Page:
Challenger remembrance


 

The Space Shuttle Challenger disaster occurred on January 28, 1986, when Space Shuttle Challenger (mission STS-51-L) broke apart 73 seconds into its flight, leading to the deaths of its seven crew members. The spacecraft disintegrated over the Atlantic Ocean, off the coast of central Florida at 11:38 EST (16:38 UTC). Disintegration of the entire vehicle began after an O-ring seal in its right solid rocket booster (SRB) failed at liftoff. The O-ring failure caused a breach in the SRB joint it sealed, allowing pressurized hot gas from within the solid rocket motor to reach the outside and impinge upon the adjacent SRB attachment hardware and external fuel tank. This led to the separation of the right-hand SRBs aft attachment and the structural failure of the external tank. Aerodynamic forces promptly broke up the orbiter.

The crew compartment and many other vehicle fragments were eventually recovered from the ocean floor after a lengthy search and recovery operation. Although the exact timing of the death of the crew is unknown, several crew members are known to have survived the initial breakup of the spacecraft. However, the shuttle had no escape system and the impact of the crew compartment with the ocean surface was too violent to be survivable.

The disaster resulted in a 32-month hiatus in the shuttle program and the formation of the Rogers Commission, a special commission appointed by United States President Ronald Reagan to investigate the accident. The Rogers Commission found NASA's organizational culture and decision-making processes had been key contributing factors to the accident. NASA managers had known contractor Morton Thiokol's design of the SRBs contained a potentially catastrophic flaw in the O-rings since 1977, but failed to address it properly. They also disregarded warnings from engineers about the dangers of launching posed by the low temperatures of that morning and had failed to adequately report these technical concerns to their superiors.

What Rogers did not highlight was the fact the vehicle was never certified to operate in temperatures that low. The O-rings, as well as many other critical components, had no test data to support any expectation of a successful launch in such conditions. Bob Ebeling from Thiokol delivered a biting analysis: "[W]e’re only qualified to 40 degrees ...‘what business does anyone even have thinking about 18 degrees, we’re in no man’s land’".

Many viewed the launch live because of the presence of crew member Christa McAuliffe, the first member of the Teacher in Space Project and the (planned) first female teacher in space. Media coverage of the accident was extensive: one study reported that 85 percent of Americans surveyed had heard the news within an hour of the accident. The Challenger disaster has been used as a case study in many discussions of engineering safety and workplace ethics.

Among the astronauts that day was Christa McAuliffe, a school teacher picked out of more than 1,100 applicants to become the first educator in space. Union Public Schools in Tulsa named a new elementary after McAuliffe in 1988.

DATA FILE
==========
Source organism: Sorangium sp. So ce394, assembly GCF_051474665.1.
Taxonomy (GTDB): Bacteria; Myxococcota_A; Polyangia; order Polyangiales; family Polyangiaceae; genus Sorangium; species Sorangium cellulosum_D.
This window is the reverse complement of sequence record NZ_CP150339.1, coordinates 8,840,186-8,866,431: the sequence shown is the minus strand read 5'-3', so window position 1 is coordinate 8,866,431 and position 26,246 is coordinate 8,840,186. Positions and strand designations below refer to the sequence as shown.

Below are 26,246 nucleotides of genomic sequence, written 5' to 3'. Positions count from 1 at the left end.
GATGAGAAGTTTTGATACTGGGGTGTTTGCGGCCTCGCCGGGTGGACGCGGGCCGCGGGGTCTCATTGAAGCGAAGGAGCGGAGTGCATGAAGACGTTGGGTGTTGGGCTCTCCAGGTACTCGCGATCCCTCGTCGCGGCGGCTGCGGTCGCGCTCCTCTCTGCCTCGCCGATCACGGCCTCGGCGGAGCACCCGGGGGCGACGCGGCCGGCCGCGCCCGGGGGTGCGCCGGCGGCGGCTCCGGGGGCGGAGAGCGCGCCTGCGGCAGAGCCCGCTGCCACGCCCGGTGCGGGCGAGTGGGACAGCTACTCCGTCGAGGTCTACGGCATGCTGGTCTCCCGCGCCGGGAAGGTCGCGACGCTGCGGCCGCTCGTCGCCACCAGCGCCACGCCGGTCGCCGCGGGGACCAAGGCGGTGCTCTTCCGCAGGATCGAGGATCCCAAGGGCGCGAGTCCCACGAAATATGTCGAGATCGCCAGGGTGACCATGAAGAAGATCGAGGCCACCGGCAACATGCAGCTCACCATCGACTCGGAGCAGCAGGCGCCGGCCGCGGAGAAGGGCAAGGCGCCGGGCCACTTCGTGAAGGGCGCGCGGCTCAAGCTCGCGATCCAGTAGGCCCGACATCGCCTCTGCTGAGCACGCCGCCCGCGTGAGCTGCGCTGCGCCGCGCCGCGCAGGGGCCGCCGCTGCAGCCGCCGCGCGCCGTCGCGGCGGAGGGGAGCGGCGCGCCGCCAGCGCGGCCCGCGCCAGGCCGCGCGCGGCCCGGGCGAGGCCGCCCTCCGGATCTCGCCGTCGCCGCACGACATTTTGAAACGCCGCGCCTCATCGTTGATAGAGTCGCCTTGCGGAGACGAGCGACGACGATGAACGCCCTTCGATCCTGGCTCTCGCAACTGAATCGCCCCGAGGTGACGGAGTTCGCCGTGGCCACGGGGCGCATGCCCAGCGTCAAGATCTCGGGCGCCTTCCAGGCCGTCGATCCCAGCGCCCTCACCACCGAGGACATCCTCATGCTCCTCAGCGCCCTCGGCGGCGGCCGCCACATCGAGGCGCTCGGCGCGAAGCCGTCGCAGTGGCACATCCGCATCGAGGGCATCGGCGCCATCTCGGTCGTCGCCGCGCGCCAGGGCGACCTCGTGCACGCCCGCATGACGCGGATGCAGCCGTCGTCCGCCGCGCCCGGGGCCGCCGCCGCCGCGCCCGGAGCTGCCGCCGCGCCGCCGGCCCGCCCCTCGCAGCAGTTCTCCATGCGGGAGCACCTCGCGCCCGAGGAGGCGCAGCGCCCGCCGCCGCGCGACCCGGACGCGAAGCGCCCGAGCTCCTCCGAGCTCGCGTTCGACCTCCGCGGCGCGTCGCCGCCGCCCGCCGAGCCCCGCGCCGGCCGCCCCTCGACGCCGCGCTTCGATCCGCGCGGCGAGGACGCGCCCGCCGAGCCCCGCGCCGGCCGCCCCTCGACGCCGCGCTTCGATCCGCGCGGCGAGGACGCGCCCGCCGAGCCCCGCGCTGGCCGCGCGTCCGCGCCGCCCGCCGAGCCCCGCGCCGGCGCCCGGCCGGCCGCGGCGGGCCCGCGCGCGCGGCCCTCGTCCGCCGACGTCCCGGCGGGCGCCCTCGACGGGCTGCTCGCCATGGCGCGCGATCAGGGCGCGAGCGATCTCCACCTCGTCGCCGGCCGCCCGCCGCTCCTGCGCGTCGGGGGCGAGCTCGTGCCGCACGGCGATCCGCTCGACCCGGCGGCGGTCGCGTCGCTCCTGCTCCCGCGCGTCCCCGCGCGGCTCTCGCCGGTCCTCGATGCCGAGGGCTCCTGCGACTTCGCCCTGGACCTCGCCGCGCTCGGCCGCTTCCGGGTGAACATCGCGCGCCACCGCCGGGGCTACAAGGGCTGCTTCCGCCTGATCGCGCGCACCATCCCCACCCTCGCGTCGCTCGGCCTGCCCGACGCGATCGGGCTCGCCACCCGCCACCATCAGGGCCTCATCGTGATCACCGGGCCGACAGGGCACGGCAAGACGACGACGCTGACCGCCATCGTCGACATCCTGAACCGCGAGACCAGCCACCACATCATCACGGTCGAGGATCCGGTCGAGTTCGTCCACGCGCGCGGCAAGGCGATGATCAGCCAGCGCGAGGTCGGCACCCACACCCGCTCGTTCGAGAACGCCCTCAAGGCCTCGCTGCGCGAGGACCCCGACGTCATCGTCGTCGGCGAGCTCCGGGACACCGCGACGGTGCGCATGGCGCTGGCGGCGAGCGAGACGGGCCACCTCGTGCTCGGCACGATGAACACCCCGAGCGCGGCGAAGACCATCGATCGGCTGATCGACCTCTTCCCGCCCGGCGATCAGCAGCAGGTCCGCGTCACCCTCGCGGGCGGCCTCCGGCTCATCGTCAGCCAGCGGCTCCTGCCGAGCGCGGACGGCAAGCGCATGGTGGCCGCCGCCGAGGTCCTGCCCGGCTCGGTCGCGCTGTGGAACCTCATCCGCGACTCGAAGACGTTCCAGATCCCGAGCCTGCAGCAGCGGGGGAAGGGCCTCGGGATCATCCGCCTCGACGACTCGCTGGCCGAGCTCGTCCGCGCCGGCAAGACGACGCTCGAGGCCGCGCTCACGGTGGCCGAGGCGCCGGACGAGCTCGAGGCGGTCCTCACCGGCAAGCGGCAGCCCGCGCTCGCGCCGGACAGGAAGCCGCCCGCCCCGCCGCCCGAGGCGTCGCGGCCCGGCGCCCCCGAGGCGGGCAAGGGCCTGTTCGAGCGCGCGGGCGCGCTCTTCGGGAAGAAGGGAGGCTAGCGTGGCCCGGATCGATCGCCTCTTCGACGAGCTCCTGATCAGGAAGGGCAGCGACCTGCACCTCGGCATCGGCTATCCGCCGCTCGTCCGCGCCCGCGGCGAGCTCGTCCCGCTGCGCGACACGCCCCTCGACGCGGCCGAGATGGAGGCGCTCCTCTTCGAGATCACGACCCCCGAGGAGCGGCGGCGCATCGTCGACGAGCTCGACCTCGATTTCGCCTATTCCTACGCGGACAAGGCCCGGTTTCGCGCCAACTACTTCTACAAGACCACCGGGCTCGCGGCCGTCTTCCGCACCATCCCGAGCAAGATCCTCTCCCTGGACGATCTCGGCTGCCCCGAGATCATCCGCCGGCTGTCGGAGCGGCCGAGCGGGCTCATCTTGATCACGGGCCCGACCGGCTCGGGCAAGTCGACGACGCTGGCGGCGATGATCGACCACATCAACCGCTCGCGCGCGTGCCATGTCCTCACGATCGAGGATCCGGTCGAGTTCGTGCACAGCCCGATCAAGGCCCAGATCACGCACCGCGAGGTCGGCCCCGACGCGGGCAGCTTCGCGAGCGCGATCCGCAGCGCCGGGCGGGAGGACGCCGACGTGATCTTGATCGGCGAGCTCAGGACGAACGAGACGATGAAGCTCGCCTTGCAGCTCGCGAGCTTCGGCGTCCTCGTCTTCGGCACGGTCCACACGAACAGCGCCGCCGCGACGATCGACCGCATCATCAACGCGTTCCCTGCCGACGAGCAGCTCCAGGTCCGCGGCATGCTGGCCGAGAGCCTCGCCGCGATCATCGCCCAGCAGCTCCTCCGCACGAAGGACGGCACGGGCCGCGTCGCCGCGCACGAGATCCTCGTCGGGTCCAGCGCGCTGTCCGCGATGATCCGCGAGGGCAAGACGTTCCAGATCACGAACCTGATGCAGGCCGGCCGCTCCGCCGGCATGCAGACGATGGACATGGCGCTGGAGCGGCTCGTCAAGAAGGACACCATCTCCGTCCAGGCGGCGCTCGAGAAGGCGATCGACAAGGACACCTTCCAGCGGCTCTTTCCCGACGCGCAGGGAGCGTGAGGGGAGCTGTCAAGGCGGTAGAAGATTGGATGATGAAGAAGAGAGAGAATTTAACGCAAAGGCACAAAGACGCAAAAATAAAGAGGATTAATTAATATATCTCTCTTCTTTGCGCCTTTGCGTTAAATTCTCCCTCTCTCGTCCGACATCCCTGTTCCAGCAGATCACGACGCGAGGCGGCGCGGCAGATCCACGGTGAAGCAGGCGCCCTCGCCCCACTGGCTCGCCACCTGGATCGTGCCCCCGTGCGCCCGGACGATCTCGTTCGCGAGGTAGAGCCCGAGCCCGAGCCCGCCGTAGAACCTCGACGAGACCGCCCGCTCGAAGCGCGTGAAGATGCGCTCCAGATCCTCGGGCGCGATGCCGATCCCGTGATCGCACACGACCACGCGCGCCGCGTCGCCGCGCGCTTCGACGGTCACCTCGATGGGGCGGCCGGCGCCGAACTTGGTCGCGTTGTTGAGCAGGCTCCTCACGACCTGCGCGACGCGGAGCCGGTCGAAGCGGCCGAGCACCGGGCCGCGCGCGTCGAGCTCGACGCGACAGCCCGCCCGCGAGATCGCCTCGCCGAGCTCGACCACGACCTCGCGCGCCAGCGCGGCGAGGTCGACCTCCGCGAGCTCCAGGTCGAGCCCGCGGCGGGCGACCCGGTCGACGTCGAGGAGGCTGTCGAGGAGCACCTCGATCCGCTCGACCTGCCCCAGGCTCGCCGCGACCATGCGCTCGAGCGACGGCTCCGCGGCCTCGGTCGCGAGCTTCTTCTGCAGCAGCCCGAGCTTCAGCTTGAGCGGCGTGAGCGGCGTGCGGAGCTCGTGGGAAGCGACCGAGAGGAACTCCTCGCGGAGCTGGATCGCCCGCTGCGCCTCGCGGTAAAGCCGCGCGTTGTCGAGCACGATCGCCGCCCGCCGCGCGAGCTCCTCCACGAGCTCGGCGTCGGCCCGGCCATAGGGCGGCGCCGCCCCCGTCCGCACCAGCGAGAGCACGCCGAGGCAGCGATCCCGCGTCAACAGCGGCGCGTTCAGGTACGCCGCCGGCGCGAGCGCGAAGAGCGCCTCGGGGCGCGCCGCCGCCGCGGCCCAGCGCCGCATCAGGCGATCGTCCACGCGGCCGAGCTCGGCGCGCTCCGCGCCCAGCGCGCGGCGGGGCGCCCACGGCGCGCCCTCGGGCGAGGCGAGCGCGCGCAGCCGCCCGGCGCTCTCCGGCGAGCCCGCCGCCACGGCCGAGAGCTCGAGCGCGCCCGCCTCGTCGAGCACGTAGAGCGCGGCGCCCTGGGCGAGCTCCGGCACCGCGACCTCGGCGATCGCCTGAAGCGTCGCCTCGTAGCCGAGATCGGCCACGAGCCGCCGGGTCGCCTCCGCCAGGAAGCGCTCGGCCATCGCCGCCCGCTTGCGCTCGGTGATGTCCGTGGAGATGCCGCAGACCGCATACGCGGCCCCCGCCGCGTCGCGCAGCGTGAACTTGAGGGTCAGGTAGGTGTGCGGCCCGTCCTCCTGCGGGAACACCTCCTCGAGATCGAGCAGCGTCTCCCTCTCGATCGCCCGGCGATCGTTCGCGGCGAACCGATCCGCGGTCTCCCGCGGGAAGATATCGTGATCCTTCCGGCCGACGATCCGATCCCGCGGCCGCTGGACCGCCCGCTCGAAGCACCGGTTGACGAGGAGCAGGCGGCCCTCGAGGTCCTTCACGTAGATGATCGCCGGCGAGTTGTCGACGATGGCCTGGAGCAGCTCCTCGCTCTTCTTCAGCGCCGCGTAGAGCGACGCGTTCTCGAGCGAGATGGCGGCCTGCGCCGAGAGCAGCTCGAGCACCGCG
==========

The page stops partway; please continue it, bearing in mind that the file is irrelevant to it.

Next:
Other crew members who were killed were:

Francis R. Scobee – Mission Commander

Michael J. Smith – Pilot

Ellison S. Onizuka – Mission Specialist 1

Judith A. Resnik – Mission Specialist 2

Ronald E. McNair – Mission Specialist 3

Christa McAuliffe – Payload Specialist 1

Gregory B. Jarvis – Payload Specialist 2


Reader Comments ...


Next Up in Springfield Entertainment

Disney building the world's first Marvel hotel
Disney building the world's first Marvel hotel

It’s a hotel that Disney is hoping guests will marvel at. >> Read more trending news Disney’s Hotel New York, a 565-room property near Disneyland Paris’ Disneytown. will be renovated to feature the props, drawings and costumes from Marvel films, television shows and comic books, Travel & Leisure reported. The Art of Marvel will...
Ryan Seacrest to return as host of 'American Idol' revival
Ryan Seacrest to return as host of 'American Idol' revival

It’s official: Ryan Seacrest will return to “American Idol” to serve as host for ABC’s reboot of the singing competition. Kelly Ripa made the announcement on Thursday morning’s episode of “Live with Kelly and Ryan.” “We’ve been talking about it for a little while but I am happy to confirm &hellip...
The new summer beer hitting taps this week that you’ll want to try
The new summer beer hitting taps this week that you’ll want to try

Just in time for the dog days of summer comes Yellow Springs Brewery’s latest release — Boat Show IPA.  The beer, with its tropical fruit and citrus hop notes designed to mix nicely with Crystal malts, is meant for lounging by the water on a hot day. Boat Show, at 7 percent ABV, comes after repeated experiments under the...
Madonna stops auction of love letter from Tupac, underwear, hairbrush
Madonna stops auction of love letter from Tupac, underwear, hairbrush

A New York judge has ordered a company planning to auction articles belonging to pop star Madonna, including a love letter from rapper Tupac Shakur, a hairbrush, used underwear, and unreleased cassette recordings, to pull 22 items from the auction scheduled for Wednesday, July 19. The Material Girl claimed the items had been stolen from her by a ...
Couple collides practicing 'Dirty Dancing' lift before wedding
Couple collides practicing 'Dirty Dancing' lift before wedding

A couple practicing the famed lift from the 1980s classic “Dirty Dancing” found themselves in the hospital after they failed to execute the move and instead knocked each other out, according to multiple reports. The pair, identified by BBC News as Sharon Price and her fiance Andy Price, were practicing a recreation of the final dance scene...
More Stories